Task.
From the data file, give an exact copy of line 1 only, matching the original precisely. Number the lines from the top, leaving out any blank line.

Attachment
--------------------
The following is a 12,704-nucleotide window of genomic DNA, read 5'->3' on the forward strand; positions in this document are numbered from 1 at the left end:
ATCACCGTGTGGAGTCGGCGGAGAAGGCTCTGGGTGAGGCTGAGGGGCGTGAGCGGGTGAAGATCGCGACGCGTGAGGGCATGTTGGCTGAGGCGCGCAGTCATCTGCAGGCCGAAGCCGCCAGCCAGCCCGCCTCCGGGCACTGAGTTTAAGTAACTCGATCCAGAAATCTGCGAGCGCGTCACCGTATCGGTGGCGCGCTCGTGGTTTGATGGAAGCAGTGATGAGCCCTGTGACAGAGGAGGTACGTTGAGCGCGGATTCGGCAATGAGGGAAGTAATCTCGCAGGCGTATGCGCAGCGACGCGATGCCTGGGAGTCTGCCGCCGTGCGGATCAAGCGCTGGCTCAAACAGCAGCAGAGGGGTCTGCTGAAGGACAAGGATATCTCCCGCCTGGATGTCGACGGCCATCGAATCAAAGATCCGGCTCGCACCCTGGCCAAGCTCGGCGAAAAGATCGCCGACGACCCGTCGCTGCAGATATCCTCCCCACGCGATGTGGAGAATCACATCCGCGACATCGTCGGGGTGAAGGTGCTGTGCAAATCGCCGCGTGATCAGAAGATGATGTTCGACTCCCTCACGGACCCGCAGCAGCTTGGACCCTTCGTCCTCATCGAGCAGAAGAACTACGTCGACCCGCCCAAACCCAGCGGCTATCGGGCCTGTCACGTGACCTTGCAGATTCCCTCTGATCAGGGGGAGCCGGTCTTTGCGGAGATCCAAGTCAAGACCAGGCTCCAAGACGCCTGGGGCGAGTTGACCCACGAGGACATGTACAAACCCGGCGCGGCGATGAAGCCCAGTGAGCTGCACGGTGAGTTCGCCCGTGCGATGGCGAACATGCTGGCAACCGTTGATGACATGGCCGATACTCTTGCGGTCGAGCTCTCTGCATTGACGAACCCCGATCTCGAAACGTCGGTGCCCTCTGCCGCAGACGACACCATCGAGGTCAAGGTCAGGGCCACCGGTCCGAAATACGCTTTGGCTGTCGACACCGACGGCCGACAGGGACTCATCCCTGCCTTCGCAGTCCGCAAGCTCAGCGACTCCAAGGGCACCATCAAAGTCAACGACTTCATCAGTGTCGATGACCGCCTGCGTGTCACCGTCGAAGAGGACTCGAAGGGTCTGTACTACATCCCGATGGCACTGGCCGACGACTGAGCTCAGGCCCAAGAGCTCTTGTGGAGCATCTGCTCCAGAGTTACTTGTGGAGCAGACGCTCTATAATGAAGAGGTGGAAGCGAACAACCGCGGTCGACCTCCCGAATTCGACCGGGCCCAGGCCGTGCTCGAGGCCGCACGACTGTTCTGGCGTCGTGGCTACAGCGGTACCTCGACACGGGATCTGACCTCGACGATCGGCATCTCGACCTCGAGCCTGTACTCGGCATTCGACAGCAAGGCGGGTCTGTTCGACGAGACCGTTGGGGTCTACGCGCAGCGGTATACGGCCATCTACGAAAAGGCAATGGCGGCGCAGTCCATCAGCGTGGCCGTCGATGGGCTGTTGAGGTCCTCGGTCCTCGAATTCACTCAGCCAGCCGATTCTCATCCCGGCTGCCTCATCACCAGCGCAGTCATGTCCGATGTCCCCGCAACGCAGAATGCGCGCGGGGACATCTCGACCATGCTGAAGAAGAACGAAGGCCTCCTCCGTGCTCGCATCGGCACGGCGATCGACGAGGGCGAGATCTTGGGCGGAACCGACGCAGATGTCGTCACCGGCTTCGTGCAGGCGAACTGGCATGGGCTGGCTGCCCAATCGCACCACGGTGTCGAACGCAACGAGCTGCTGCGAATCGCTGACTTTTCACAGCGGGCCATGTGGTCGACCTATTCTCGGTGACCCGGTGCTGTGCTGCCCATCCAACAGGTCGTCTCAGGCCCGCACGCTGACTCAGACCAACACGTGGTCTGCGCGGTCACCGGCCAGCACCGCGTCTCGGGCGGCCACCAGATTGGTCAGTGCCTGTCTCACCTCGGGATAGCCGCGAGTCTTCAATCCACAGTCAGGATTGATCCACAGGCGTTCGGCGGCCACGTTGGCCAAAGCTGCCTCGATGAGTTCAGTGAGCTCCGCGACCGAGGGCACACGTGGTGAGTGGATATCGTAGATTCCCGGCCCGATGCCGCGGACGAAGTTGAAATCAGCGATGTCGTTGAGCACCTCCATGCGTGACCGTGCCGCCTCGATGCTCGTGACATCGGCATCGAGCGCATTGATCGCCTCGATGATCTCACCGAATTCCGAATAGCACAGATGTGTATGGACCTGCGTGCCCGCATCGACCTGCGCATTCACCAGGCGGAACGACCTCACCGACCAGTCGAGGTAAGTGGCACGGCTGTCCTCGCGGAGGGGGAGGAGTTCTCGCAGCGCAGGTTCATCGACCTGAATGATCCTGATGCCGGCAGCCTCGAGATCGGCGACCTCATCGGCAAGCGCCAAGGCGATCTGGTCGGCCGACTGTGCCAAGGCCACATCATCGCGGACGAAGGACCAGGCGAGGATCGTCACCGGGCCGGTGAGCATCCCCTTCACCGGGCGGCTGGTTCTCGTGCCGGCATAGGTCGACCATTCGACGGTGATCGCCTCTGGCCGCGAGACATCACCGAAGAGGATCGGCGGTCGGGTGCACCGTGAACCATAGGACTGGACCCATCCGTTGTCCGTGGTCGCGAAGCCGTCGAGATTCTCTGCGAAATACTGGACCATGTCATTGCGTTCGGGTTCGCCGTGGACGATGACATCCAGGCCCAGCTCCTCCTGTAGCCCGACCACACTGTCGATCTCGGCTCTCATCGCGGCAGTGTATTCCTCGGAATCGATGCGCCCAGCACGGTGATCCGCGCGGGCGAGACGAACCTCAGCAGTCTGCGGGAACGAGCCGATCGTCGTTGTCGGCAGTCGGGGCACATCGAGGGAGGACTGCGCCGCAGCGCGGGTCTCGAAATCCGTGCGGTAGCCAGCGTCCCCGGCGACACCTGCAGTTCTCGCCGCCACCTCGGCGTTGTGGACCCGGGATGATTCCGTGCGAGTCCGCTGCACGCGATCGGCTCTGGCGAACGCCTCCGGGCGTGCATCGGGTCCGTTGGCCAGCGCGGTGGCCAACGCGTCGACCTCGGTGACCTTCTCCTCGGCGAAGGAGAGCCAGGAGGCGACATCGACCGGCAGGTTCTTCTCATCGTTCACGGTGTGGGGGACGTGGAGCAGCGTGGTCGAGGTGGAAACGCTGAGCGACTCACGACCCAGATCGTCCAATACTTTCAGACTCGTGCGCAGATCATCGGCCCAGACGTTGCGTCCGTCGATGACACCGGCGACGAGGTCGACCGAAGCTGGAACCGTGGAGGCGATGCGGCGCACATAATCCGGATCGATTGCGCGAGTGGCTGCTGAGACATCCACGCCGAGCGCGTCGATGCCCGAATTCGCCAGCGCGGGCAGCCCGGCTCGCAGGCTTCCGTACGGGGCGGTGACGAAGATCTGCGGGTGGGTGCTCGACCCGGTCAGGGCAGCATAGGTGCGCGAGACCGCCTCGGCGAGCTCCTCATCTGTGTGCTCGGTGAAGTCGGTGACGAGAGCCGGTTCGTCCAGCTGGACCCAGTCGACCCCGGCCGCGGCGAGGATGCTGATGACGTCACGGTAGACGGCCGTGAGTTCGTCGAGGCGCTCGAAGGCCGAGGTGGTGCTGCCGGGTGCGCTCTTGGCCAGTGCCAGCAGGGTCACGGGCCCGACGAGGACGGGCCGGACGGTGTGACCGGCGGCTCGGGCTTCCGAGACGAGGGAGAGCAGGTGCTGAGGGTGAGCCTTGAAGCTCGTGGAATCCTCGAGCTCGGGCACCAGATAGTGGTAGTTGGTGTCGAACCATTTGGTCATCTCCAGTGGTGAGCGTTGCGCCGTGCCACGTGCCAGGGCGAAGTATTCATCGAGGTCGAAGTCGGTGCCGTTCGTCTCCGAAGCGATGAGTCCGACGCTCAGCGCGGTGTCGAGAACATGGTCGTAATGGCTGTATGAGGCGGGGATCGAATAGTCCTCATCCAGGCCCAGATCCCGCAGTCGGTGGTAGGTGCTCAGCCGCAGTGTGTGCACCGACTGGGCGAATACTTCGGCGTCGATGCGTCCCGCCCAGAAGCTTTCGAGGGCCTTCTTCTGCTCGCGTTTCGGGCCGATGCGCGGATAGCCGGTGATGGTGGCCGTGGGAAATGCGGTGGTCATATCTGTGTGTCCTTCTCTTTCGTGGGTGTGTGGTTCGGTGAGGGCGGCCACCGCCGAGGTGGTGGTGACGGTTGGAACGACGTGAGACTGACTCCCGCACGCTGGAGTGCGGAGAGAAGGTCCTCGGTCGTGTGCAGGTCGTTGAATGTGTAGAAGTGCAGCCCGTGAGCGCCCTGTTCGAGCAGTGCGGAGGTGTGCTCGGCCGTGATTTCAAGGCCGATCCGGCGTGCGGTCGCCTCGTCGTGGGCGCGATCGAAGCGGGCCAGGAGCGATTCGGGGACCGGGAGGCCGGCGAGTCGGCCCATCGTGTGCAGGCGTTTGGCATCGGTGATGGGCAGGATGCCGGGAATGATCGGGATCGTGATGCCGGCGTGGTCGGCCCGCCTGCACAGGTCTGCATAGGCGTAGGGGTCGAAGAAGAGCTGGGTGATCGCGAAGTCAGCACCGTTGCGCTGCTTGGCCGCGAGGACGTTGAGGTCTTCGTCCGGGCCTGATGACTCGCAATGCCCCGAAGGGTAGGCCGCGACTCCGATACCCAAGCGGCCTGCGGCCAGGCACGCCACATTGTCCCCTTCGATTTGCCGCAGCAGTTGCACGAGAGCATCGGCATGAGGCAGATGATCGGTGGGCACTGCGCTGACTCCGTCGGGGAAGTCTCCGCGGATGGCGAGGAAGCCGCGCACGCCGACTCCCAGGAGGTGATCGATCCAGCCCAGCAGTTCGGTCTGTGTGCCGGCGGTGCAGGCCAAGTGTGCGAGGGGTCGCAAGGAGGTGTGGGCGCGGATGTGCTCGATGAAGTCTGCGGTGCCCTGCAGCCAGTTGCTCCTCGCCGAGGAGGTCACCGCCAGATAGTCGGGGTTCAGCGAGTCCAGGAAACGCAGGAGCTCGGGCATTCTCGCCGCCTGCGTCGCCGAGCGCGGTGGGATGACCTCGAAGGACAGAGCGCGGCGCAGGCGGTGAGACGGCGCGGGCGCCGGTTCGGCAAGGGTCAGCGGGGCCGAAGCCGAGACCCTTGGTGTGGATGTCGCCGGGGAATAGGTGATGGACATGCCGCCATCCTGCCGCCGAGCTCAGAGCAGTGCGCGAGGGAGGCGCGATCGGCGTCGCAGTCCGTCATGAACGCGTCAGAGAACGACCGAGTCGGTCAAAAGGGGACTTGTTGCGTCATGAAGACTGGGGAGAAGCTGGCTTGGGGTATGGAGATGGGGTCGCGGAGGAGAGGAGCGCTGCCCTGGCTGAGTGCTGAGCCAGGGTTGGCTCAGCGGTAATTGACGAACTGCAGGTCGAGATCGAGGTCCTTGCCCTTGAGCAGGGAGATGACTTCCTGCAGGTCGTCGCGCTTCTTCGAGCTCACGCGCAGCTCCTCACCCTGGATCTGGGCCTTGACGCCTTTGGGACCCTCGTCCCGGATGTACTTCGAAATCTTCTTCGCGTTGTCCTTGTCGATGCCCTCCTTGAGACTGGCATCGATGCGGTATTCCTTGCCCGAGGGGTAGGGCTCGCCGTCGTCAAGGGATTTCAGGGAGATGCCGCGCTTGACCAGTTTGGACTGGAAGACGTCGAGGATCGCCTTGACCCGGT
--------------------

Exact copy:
The following is a 12,704-nucleotide window of genomic DNA, read 5'->3' on the forward strand; positions in this document are numbered from 1 at the left end: